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11 May 2011

The Report on UCB Radio Hour Tonight

Join The Redbirds Report on the UCB Radio Hour at 9:30pm CDT tonight.  Just follow this link and listen live.  I will be joining Bill Ivie and we will spotlight the current Cards/Cubs series, and look ahead to this weekends big showdown in Cincinnati against the Reds.

Here's the rundown for tonight's show
9:30-9:45pm  Bill and Mike will open the show giving a quick breakdown of recent events and either a game recap or updates on the game progress
9:45-10:10pm  Bill and Mike will be joined by Ryan Maloney of Prose and Ivy to discuss the series with the Cubs and what the Cubs fans feel about the remainder of 2011.
10:10-10:25pm  Bill and Mike will welcome Dave Mitchell from Battle Of Ohio Baseball to discuss the upcoming series with the Cincinnati Reds. 
10:25-10:30pm  We put the wraps on another show.

Interesting topics about the Cardinals and a couple of NL Central division rivals.  It should be enlightening and enjoyable.  If you can't listen live, you can download it from iTunes, or listen on Blog Talk Radio.

Let's Talk Nice About the Hitting Coach

There are many thankless jobs in professional baseball.  Every decision of a manager is easily scrutinized and criticized if things don't go as hoped.   A general manager who is praised when he signs a player the fan base is clamoring for can be lambasted by the same fan base when that player gets hurt or doesn't perform up to expectations.   But the singular most thankless job in baseball is that of hitting coach.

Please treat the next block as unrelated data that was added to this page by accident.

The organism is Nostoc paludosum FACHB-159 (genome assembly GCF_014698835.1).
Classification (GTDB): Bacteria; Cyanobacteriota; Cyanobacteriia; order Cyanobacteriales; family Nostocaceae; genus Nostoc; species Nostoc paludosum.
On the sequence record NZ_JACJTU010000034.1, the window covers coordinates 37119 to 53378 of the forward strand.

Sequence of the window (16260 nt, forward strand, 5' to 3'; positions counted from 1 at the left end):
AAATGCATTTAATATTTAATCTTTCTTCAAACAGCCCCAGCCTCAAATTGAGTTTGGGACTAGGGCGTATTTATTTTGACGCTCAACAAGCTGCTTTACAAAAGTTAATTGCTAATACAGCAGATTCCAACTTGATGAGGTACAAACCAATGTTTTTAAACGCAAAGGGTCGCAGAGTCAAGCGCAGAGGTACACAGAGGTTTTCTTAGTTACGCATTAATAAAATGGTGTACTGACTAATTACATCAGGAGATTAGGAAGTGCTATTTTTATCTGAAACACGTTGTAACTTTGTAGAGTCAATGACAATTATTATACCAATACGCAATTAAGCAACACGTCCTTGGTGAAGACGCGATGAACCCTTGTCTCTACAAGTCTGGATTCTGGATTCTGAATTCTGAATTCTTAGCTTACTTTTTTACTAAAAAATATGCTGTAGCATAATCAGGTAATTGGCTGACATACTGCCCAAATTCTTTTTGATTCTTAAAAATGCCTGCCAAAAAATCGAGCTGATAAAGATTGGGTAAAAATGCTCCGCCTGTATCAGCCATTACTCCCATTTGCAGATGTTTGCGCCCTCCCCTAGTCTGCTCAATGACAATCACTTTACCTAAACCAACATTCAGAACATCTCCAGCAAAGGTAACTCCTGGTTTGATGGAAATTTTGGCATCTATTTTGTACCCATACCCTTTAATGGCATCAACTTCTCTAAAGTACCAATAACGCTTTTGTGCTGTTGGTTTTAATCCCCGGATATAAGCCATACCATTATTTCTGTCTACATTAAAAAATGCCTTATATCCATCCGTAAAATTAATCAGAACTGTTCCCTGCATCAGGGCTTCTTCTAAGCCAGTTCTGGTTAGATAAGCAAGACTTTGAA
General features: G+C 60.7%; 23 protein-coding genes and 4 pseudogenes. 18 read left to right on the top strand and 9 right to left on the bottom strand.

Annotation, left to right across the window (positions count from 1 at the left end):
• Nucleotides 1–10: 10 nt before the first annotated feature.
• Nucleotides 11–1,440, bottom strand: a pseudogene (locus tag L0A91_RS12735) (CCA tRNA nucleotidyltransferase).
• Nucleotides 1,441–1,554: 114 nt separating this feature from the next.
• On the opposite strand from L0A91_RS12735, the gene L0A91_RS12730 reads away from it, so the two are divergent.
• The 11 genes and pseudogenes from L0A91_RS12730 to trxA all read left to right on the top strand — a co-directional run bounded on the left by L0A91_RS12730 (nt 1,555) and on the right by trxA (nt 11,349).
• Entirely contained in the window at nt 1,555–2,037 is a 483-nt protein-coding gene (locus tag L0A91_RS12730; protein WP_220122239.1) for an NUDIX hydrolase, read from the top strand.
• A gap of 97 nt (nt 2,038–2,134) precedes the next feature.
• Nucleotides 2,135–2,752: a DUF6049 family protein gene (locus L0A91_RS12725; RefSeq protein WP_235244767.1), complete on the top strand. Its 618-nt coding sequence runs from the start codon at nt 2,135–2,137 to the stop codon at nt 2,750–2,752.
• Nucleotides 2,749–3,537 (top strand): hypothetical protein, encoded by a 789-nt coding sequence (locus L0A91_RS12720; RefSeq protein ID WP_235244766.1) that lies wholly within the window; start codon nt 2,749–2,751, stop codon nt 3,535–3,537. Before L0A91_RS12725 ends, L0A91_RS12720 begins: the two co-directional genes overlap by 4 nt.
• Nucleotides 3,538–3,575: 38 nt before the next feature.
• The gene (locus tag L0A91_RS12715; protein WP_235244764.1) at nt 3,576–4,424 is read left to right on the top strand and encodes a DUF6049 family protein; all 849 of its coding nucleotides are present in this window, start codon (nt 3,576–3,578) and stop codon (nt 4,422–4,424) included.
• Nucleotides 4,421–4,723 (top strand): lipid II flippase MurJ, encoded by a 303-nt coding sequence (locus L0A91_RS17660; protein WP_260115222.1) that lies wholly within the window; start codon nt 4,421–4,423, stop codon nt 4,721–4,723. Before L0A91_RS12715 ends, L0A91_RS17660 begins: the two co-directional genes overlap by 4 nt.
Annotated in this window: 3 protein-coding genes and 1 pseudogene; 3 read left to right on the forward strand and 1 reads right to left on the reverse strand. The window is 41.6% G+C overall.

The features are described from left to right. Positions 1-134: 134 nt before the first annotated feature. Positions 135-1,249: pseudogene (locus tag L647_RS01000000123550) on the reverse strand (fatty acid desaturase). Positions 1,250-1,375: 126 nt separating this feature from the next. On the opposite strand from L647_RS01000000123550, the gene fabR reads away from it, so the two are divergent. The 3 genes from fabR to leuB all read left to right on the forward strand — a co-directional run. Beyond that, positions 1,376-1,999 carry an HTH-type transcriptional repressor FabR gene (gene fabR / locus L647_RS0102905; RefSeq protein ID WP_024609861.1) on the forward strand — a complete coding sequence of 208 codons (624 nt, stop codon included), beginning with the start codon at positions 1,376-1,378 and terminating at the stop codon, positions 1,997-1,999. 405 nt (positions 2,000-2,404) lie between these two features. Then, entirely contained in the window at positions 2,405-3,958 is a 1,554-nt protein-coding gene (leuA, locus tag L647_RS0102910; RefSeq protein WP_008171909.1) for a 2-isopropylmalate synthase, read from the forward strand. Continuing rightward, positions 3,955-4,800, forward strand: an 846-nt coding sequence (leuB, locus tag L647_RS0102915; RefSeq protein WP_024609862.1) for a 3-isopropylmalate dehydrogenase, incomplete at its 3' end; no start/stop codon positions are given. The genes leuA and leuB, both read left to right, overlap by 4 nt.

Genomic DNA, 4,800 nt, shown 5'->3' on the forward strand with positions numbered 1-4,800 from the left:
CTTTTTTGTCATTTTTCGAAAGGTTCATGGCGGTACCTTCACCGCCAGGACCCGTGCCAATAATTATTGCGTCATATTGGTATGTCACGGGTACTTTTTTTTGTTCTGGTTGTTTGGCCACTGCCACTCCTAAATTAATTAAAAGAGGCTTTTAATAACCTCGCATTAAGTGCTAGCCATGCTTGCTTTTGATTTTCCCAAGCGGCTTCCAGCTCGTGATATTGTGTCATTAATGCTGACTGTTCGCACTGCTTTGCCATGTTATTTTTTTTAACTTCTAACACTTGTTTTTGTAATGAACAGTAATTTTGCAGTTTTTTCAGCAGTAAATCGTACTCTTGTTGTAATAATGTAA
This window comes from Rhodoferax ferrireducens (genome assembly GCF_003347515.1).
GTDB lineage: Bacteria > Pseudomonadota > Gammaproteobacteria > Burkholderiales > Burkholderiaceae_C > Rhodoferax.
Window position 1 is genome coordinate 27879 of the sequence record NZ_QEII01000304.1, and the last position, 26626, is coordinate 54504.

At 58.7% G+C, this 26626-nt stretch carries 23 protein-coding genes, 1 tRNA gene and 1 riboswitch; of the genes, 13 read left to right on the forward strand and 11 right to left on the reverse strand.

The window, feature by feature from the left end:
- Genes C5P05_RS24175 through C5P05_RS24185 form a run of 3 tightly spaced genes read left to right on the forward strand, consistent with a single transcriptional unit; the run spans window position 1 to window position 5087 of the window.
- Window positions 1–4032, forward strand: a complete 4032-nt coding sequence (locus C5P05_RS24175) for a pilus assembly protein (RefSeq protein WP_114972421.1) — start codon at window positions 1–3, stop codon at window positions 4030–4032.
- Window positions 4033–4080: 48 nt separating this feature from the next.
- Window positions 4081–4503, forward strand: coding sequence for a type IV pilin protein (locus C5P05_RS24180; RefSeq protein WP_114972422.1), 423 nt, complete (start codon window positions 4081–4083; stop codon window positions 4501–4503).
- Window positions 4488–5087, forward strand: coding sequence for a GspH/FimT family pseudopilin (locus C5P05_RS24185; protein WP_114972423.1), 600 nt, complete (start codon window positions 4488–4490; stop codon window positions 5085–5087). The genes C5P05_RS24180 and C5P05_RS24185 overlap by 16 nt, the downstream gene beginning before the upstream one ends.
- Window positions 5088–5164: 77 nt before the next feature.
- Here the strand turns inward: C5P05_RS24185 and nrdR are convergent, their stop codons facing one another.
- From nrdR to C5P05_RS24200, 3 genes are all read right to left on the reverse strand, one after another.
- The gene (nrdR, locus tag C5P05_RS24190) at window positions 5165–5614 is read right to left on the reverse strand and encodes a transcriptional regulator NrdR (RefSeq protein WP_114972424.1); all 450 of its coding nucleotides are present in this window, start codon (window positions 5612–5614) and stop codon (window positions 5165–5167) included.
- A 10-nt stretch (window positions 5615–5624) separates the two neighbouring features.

Often, the hitting coach is unknown by a majority of fans.  Most people outside of the clubhouse don't have any idea exactly what the hitting coach does, or has any idea of how much impact he has on the performance of the team.

Yes, being a hitting coach is truly a thankless job.  Normally, the hitting coach is invisible until a team-wide slump strikes his team.  Outsiders cannot judge him any other way.  And the truth is, is he really going to change the swing and approach of great hitters like Albert Pujols, Holliday, and Berkman?  No.

Mark McGwire
The St. Louis Cardinals have a high profile hitting coach in Mark McGwire.   And perhaps it is time to note that by all appearances, he is doing a fine job.

After a horrible first week of the season, the Cardinal batters have been the class of the NL Central division.  In fact, the Redbirds lead the Major Leagues with a 286 batting average - 15 points better than second place Los Angeles Angels of Anaheim.  Their prowess with two outs and runners in scoring position has been exceptional so far. 

Matt Holliday has been training with McGwire for years, and is off to an unbelievably hot start to 2011. Holliday is still hitting nearly . 400 - his .393 average leads all MLB players.  Lance Berkman has been the steal of the off-season free agent pool with 10 HR's and leading MLB in RBI's after showing fading skills the last couple of seasons.  And of late, Daniel Descalso has proved to be clutch in late game high-leverage situations.

Hitting a baseball is a tricky thing.  If you've played any ball at any level, you know that thinking about what you're doing courts disaster.  If you're confident, you see-ball, hit-ball.  If you're not confident you miss the meat and swing at cheese.

From all I've read, McGwire's approach has been to look for a pitch the batter can handle, and put a good, solid swing on it.  Drive the ball.  In the long haul of the baseball season, that is the essence of the equation.  The recipe for success.

Another big mark in McGwire's favor is the lessening of reliance of video scouting of pitchers.  It may be the main culprit for the disturbing trend in recent years of the Cardinals turning rookie starters into Bob Gibson.  If you rely on video to prep for a pitcher, how do you prep for someone with no video?  You don't.  You need to go out and see-ball, hit-ball.

The sample size is small, and he can't swing the bat for his charges.  But what I've seen thus far, Mark McGwire is a success as hitting coach.